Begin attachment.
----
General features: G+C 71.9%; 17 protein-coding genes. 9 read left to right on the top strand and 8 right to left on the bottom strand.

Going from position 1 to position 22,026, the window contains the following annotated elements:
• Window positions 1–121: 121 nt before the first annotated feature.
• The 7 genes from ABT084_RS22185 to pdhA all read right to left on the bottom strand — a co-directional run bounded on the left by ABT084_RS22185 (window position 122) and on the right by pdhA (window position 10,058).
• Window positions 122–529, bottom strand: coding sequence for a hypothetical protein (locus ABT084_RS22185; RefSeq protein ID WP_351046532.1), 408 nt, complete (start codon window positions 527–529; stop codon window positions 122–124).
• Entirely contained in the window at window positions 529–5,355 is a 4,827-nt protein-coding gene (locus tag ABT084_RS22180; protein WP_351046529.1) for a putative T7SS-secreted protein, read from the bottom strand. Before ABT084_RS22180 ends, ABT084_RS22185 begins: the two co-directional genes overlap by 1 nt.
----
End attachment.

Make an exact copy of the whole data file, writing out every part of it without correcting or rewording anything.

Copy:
General features: G+C 71.9%; 17 protein-coding genes. 9 read left to right on the top strand and 8 right to left on the bottom strand.

Going from position 1 to position 22,026, the window contains the following annotated elements:
• Window positions 1–121: 121 nt before the first annotated feature.
• The 7 genes from ABT084_RS22185 to pdhA all read right to left on the bottom strand — a co-directional run bounded on the left by ABT084_RS22185 (window position 122) and on the right by pdhA (window position 10,058).
• Window positions 122–529, bottom strand: coding sequence for a hypothetical protein (locus ABT084_RS22185; RefSeq protein ID WP_351046532.1), 408 nt, complete (start codon window positions 527–529; stop codon window positions 122–124).
• Entirely contained in the window at window positions 529–5,355 is a 4,827-nt protein-coding gene (locus tag ABT084_RS22180; protein WP_351046529.1) for a putative T7SS-secreted protein, read from the bottom strand. Before ABT084_RS22180 ends, ABT084_RS22185 begins: the two co-directional genes overlap by 1 nt.